- Quality Management:EQ raises the quality of delivered work through building the sense of ownership in the team. It also reduces the errors and defects in the product which in turn would make the quality control a less tedious job.
- Human Resource Management:EQ and humans come hand in hand in building a cohesive, well synchronized team which can then push through hardships and deliver while enjoying doing it. EQ would reduce the number and severity of conflicts and raises team’s morale.
- Communications Management:EQ is a PM’s elixir and magical potion to bring the people together and keep them in an effective delivery flow.
- Risk Management: EQ motivates the team to own the Risks of the project and participate in identification, brainstorming towards response planning and to stand on the look out for any changes to the risk status of the project.
- Integration Management:EQ acts as the invisible glue that will hold together the pieces of the project that are developing in parallel or are intertwined as the final deliverable. EQ lays out the baseline for effective and timely communications and mobilizes the teams on delivery of the integrated solution.
How does EQ reflect in key areas of Scrum Master or Kanban Flow-master responsibilities?
Again, the short answer: It affects everywhere you come in contact with humans … which is all of them!
In Agile we put the highest value on the team members interactions and collaboration toward delivery of the committed scope. Agile ceremonies, such as Sprint Planning or Daily Standups or Retrospective in Scrum, or the Feedback Loops in Kanban, are all teamwork activities where the team comes together to review, discuss, revisit and plan for the set of efforts that are in place towards delivery of work.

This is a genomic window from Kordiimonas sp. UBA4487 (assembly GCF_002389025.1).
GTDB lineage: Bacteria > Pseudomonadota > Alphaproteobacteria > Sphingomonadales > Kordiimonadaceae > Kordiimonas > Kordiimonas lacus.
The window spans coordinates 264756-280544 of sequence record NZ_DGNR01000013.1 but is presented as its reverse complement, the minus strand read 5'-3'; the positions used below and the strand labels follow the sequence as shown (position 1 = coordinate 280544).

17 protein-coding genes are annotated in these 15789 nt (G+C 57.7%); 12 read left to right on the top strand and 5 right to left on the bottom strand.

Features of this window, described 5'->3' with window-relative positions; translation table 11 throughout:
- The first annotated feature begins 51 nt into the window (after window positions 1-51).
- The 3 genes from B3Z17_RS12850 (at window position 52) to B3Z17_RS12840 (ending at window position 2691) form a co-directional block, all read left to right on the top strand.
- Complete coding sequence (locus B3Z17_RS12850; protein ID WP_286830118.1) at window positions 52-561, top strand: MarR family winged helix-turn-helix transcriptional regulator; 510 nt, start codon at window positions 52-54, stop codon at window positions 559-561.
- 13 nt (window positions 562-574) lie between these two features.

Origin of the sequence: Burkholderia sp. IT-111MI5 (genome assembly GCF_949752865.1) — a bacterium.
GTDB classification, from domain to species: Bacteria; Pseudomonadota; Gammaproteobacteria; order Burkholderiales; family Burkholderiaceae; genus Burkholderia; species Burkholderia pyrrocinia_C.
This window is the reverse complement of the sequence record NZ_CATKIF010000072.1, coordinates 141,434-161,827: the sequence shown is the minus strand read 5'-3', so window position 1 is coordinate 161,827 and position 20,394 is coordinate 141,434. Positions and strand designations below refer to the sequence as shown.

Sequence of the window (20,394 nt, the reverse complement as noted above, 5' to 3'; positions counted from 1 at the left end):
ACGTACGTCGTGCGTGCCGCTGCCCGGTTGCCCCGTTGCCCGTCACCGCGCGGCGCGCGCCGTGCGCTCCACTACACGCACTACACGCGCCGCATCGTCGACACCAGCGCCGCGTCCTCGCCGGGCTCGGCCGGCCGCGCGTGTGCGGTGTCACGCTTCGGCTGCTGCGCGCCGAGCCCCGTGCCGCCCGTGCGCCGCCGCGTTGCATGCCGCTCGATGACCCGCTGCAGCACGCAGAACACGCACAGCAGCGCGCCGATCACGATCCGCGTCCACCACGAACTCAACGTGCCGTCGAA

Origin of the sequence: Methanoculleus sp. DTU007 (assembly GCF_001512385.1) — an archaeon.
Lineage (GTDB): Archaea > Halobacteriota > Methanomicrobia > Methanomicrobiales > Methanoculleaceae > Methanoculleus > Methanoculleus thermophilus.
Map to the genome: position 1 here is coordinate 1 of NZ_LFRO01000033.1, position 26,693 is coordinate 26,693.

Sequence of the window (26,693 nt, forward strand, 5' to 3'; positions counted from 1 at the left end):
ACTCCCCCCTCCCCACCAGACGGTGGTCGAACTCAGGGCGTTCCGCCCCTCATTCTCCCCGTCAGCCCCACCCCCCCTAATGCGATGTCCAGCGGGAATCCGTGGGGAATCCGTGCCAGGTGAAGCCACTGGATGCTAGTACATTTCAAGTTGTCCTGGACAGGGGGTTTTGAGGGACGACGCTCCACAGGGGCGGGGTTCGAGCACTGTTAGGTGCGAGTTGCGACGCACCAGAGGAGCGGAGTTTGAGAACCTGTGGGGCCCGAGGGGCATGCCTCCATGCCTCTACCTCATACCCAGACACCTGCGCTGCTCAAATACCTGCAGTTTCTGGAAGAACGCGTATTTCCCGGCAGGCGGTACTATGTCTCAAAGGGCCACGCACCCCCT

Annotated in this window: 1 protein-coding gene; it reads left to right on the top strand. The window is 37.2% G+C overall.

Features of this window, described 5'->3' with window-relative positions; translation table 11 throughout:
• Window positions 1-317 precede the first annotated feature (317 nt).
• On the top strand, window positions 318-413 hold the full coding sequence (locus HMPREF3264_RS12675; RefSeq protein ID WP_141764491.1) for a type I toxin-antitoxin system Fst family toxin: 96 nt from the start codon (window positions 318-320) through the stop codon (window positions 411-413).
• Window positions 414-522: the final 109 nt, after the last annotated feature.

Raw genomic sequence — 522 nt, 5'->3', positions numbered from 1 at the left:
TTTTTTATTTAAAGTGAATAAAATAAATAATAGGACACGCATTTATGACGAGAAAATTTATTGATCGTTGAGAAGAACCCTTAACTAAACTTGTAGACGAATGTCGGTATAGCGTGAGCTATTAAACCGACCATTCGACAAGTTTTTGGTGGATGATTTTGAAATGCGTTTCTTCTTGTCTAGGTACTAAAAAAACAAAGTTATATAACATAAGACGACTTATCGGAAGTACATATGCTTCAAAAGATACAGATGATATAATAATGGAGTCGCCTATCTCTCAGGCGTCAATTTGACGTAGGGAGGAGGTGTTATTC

Is EQ fixed like your IQ, or can you raise its level?
Human IQ is almost fixed. As time passes by, you don’t really get smarter but can lose some of that due to a variety of cognitive damages over time.
EQ on the other hand is mostly learned during your upbringing and can develop to higher level through training and practice. Of course, using EQ to its maximum effective level will be a mix of effort, knowledge, experience and your very own creativity.
In order to develop and strengthen your EQ you can benefit from the following:
Self-Awareness: You can only have a positive influence on others and bring out the best in them, if you are in contact with your inner self and benefit from a well-grounded, strong core at the center of your character build up.
Self-Leadership: Your ability to conduct yourself in a productive and assertive manner throughout your daily activities and towards short-term and long-term goal come into play at this level. You need to walk the talk and set a good example by how you lead yourself.
Self-Motivation: You can motivate others – and they will believe and trust in you – if you can keep your own motivation up and engaging through easy and rough times in your life. Once you have mastered the art of self-motivation, you can transfer that to others.
We are humans working with humans in order to deliver value to humans. EQ resonates quite well among humans and facilitates ownership of responsibilities and care for the quality of delivery.
EQ serves as the language behind our language which directly talks to our audiences’ subconscious mind and get them to join-in, enjoy the workflow, own the outcome and thrive in delivery of value.
No leader, project manager of agile servant-leader has ever succeeded without EQ.
EQ is born with us, grows with us and on the way, builds good memories of victories through joint ownerships and shared successes during our career and beyond.
Published at pmmagazine.net with the consent of Arman Kamran